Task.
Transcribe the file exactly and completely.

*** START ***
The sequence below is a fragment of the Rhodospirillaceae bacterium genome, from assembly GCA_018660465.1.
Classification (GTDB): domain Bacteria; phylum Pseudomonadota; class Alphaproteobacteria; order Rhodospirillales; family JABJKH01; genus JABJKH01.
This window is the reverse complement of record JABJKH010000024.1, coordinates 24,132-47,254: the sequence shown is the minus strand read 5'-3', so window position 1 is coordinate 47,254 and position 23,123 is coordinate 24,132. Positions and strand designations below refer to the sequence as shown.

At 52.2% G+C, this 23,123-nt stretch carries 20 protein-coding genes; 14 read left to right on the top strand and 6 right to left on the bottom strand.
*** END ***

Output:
The sequence below is a fragment of the Rhodospirillaceae bacterium genome, from assembly GCA_018660465.1.
Classification (GTDB): domain Bacteria; phylum Pseudomonadota; class Alphaproteobacteria; order Rhodospirillales; family JABJKH01; genus JABJKH01.
This window is the reverse complement of record JABJKH010000024.1, coordinates 24,132-47,254: the sequence shown is the minus strand read 5'-3', so window position 1 is coordinate 47,254 and position 23,123 is coordinate 24,132. Positions and strand designations below refer to the sequence as shown.

At 52.2% G+C, this 23,123-nt stretch carries 20 protein-coding genes; 14 read left to right on the top strand and 6 right to left on the bottom strand.